How To Increase Your Mental Focus And Train Past Distractions
When you see the pros keeping their cool and drilling game winners, it’s tempting to...
words, interview and image_Jordan Hagedorn
From North Platte High School and Chadron State College in Nebraska to the NFL’s New York Jets and now New England Patriots, running back Danny Woodhead has taken advantage of every opportunity he has been given on the football field.
As a senior at North Platte High, Woodhead rushed for 2,037 yards and scored 31 touchdowns, finishing his high school football career as Nebraska’s Class A all-time leading rusher with 4,891 yards. This was in addition to scoring 26 points a game in hoops and leading the soccer team in scoring. He is super-athletic, but he also works extremely hard. I talked to Danny at a football camp over the summer where he told me, “Working hard is something that you can decide to do. It’s not your choice to be 6 foot or 5 foot 8. That’s not up to you. With whatever talent you have, you always have the choice of working hard to make yourself a better player on your own. That’s definitely what I did. I worked hard and I never let anyone tell me I couldn’t do it. I still remember freshman year of high school people said I couldn’t play running back and then it worked out for me.”
After graduating high school, Woodhead didn’t receive any Division I scholarship offers, so he decided to attend Division II Chadron State in Chadron, Nebraska, where long-time NFL vet Don Beebe played college ball.
As a true freshman, Woodhead stepped right in for the Eagles and instantly made an impact, rushing 284 times for 1,840 yards and 25 touchdowns, also catching 16 passes for 162 yards and two scores.
As a sophomore, he had 278 carries for 1,769 yards and 21 touchdowns and had 30 catches for 367 yards. In both of his first two seasons, he was nominated for the Harlon Hill Trophy–the D2 equivalent of the Heisman.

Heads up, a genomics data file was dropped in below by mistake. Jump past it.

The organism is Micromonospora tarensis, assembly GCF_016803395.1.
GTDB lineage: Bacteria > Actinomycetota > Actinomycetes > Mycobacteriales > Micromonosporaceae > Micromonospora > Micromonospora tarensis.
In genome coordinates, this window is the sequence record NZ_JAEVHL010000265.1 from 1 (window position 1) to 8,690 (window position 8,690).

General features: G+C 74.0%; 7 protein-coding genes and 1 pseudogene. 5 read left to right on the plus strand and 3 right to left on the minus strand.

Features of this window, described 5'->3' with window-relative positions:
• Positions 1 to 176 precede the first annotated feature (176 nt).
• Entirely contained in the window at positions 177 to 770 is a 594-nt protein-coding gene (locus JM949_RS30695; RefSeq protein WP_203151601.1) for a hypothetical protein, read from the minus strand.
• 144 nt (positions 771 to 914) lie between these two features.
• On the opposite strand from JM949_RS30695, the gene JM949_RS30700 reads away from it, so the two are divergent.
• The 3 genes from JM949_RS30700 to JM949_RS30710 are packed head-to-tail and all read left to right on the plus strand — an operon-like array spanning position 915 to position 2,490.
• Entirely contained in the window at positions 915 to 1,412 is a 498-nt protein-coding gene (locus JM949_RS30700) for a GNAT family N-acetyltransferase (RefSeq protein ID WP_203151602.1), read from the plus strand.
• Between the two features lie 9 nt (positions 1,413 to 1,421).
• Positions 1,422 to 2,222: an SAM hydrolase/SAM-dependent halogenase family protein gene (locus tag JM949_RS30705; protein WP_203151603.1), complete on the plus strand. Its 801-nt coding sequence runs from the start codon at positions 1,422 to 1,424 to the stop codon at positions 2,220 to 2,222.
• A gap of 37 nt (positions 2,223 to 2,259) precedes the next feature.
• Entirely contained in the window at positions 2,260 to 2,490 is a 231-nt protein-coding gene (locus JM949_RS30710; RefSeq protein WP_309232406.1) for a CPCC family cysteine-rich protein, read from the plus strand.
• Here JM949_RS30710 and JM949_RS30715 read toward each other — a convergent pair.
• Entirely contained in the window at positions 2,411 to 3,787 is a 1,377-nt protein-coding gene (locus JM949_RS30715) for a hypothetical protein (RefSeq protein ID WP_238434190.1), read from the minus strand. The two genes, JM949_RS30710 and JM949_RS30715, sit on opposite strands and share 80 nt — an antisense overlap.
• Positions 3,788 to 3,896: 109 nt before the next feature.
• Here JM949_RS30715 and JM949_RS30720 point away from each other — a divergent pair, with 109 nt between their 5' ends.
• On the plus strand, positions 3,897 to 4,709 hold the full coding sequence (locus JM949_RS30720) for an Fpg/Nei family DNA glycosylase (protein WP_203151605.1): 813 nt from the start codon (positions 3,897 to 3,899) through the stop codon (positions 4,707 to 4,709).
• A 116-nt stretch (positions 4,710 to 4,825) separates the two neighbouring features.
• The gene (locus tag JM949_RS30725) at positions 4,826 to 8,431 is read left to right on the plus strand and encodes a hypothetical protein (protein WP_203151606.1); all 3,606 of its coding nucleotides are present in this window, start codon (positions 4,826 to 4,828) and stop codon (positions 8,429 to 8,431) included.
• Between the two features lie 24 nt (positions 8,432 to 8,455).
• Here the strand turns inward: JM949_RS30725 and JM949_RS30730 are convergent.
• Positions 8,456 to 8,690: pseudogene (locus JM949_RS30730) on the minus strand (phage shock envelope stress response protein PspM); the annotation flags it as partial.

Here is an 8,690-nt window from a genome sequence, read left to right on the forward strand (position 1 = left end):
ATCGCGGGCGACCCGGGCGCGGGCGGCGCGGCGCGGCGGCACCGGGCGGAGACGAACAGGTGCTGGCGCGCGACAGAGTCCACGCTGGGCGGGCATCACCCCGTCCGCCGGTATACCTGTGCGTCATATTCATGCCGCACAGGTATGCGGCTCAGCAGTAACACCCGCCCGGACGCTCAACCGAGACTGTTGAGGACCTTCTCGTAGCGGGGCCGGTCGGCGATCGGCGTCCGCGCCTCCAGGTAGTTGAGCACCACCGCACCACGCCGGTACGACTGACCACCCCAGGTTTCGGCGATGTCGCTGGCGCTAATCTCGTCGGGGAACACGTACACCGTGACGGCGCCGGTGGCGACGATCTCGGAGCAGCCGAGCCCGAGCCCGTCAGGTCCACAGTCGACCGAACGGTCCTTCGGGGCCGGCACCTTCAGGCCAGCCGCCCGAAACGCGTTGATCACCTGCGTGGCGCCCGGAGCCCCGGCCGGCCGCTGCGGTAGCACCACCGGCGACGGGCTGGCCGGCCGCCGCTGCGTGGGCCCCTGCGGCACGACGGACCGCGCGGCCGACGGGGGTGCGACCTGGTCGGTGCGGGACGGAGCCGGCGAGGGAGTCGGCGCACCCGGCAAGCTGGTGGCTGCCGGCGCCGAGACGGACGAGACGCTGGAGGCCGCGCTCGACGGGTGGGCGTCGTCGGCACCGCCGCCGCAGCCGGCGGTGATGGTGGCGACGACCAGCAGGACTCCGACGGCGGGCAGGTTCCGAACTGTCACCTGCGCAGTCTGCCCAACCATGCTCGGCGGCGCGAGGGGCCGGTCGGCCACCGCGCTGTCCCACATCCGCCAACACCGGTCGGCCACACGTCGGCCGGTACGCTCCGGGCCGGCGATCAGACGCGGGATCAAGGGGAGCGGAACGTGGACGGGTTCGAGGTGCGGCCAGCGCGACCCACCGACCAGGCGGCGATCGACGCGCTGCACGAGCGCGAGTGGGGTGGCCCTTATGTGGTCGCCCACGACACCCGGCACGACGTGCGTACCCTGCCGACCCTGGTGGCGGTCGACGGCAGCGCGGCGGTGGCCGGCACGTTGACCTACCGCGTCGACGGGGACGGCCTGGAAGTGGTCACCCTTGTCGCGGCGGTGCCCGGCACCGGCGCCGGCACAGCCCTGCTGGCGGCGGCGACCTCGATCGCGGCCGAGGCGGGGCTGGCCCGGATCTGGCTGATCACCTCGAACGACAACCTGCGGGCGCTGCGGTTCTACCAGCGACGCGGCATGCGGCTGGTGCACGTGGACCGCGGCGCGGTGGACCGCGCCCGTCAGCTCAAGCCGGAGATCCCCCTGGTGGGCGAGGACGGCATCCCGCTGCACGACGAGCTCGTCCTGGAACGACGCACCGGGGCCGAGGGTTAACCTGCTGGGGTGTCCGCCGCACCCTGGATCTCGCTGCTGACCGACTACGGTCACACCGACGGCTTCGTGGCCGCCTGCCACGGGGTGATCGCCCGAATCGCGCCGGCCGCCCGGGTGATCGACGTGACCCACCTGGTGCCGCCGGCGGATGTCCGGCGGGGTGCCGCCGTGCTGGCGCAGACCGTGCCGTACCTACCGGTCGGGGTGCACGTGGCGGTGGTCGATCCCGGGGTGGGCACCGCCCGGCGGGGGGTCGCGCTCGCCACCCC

As a junior, Woodhead was unbelievable. He rushed for a record 2,756 yards on 344 carries and 34 touchdowns, averaging a crazy eight yards per carry and 212 yards per game. He caught 45 balls for 403 yards and four touchdowns.
Woodhead won the Harlon Hill Trophy in 2006, while leading his team to a 12-1 record.
In his senior season, Danny had 250 carries for 1,597 yards and 21 TDs. He won the Harlon Hill Trophy for the second year in a row and once again led the Eagles to a 12-1 record. Some NFL scouts projected Woodhead to be a second-day pick in the 2008 draft, but he went undrafted.
After the draft, on the night of April 27, the Jets signed him to a rookie free agent deal. In July 2008, he was carried off the field with a left knee injury. He was placed on injured reserve and missed the entire season. After surgery and rehab, Woodhead returned to the field in 2009. In the Jets’ last 2009 preseason game against the Eagles, he ran the ball 18 times for 158 yards and two TDs, solidifying his roster spot for the regular season. Appearing in 10 games, he ran 36 times for 178 yards, scored two rushing TDs, and caught 8 balls for 87 yards.
This year, Woodhead gained notoriety by appearing on HBO’s Hard Knocks, where cameras followed the Jets throughout training camp. He was one of the last players to make the roster, but head coach Rex Ryan really seemed to like what he could do on the field. The Jets release Woodhead on Tuesday, September 14, a day after their 10-9 Monday Night loss to the Ravens in Week 1. Four days later, the New England Patriots signed him to a one-year deal.
Since then, Woodhead has stepped in for the injured Fred Taylor and Kevin Faulk and is contributing nicely to the Tom Brady-led offense. In his first game for the Patriots on September 26, he ran the ball three times for 42 yards; including a 22-yard TD run in the second quarter to give New England a 14-13 lead. The Pats went on to a 38-30 victory over the Bills and were just discovering that they had found a nice replacement for the injured veteran running backs. In his second game with the Patriots—in front of a Monday Night Football crowd—Woodhead carried the ball eight times for 36 yards. The lone reception was an 11-yard touchdown from Brady in the 3rd quarter, helping his team pull away from the Dolphins. In a key AFC match-up with the Ravens on October 17, Woodhead had a career game. He carried the ball 11 times for a team-high 63 yards rushing and also caught five balls for 52 yards in a 23-20 overtime win. The following week, he contributed with multiple runs and catches in a 23-20 win over the Chargers. This past Sunday, he scored a TD in the second quarter against the Vikings on the Patriots’ way to a 28-18 win.